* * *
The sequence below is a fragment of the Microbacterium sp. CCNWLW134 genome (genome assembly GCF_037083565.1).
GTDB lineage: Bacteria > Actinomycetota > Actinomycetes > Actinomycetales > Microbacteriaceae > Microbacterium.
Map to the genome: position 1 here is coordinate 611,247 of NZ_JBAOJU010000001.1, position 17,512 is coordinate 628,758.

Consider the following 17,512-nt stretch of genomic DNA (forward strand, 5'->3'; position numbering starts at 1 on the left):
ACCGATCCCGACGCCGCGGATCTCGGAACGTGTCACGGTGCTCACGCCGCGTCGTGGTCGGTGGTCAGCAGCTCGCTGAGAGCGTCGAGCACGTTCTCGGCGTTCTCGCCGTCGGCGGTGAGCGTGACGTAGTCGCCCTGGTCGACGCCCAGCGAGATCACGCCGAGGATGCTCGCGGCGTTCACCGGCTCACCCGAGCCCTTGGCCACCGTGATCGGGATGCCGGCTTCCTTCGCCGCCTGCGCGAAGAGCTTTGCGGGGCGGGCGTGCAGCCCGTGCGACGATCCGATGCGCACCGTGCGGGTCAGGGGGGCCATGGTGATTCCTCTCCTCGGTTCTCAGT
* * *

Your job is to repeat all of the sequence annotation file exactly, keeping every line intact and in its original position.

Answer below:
The sequence below is a fragment of the Microbacterium sp. CCNWLW134 genome (genome assembly GCF_037083565.1).
GTDB lineage: Bacteria > Actinomycetota > Actinomycetes > Actinomycetales > Microbacteriaceae > Microbacterium.
Map to the genome: position 1 here is coordinate 611,247 of NZ_JBAOJU010000001.1, position 17,512 is coordinate 628,758.

Consider the following 17,512-nt stretch of genomic DNA (forward strand, 5'->3'; position numbering starts at 1 on the left):
ACCGATCCCGACGCCGCGGATCTCGGAACGTGTCACGGTGCTCACGCCGCGTCGTGGTCGGTGGTCAGCAGCTCGCTGAGAGCGTCGAGCACGTTCTCGGCGTTCTCGCCGTCGGCGGTGAGCGTGACGTAGTCGCCCTGGTCGACGCCCAGCGAGATCACGCCGAGGATGCTCGCGGCGTTCACCGGCTCACCCGAGCCCTTGGCCACCGTGATCGGGATGCCGGCTTCCTTCGCCGCCTGCGCGAAGAGCTTTGCGGGGCGGGCGTGCAGCCCGTGCGACGATCCGATGCGCACCGTGCGGGTCAGGGGGGCCATGGTGATTCCTCTCCTCGGTTCTCAGT